New Data Breach Notification Law in Massachusetts Enacted

A new data breach notification law in Massachusetts was enacted on January 10, 2019. The new law was signed by Massachusetts governor Charlie Baker and will become effective on April 11, 2019.

The new legislation is an update of the current Massachusetts data breach notification law and features new notification requirements.

The Massachusetts law defines a breach as the acquisition or use of sensitive personal information without proper authorization which brings a considerable risk of identity theft or fraud. Notifications should be issued if an unauthorized person acquires one or more of the following data elements together with a person’s first name and last name or first initial and last name.

  • Driver’s license number
  • Social Security number
  • State issued ID card number
  • Financial account number, or credit/ debit card number, with or without security code, access code, PIN number or password,if it would allow access to a state resident’s financial account.

As with the past law, there’s no fixed timescale for breach notifications. Notifications are required after it has been established that there has been a breach of personal information and should be sent as soon as is possible and without unreasonable delay.

One change to breach notification requirements is they need to be issued even if the total number of people impacted by a breach has not been confirmed. Individuals and organizations that have experienced a data breach should not wait for complete breach information before they issue notifications. The new law states that in such a case, when additional information comes to light, an individual or company should issue an additional notice, update or correction as soon as is practicable and without unreasonable delay.

One significant revision to Massachusetts data breach notification law is the requirement to offer breach victims free credit monitoring services. The shortest period of coverage for free credit monitoring services is 18 months or, in the case of a breach at a consumer reporting agency, 42 months.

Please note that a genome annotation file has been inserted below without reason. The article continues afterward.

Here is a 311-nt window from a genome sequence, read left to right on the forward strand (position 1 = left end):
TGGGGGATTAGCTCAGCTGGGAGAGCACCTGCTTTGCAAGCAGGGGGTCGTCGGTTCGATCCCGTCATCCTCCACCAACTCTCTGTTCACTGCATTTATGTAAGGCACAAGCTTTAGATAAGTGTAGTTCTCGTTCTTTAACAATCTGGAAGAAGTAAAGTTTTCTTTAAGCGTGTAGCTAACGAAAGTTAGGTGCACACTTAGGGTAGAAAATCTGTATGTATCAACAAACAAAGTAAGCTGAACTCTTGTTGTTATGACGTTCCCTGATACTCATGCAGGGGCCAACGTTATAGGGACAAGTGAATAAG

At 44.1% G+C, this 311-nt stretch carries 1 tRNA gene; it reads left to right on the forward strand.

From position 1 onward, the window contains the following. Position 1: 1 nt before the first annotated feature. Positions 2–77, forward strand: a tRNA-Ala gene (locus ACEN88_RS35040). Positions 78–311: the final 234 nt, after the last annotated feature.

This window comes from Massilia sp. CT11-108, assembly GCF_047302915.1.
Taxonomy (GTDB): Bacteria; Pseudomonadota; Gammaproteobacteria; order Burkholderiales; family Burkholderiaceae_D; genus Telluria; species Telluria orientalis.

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Notifications must be sent to all persons impacted by the data breach, the Massachusetts Attorney General’s Office and the Office of Consumer Affairs and Business Regulation.

The Office of Consumer Affairs and Business Regulation and the Attorney General’s Office should be given a complete information about the nature of the breach and how it occurred, the number of impacted Massachusetts residents, the steps taken following the security breach, steps that will be taken in the future in response to the breach, and if law enforcement is looking into the breach. In cases where the breach occurred at a parent organization or affiliated business, the name of the breached company must be mentioned in the notification.

About Liam Johnson
Liam Johnson has produced articles about HIPAA for several years. He has extensive experience in healthcare privacy and security. With a deep understanding of the complex legal and regulatory landscape surrounding patient data protection, Liam has dedicated his career to helping organizations navigate the intricacies of HIPAA compliance. Liam focusses on the challenges faced by healthcare providers, insurance companies, and business associates in complying with HIPAA regulations. Liam has been published in leading healthcare publications, including The HIPAA Journal. Liam was appointed Editor-in-Chief of The HIPAA Guide in 2023. Contact Liam via LinkedIn: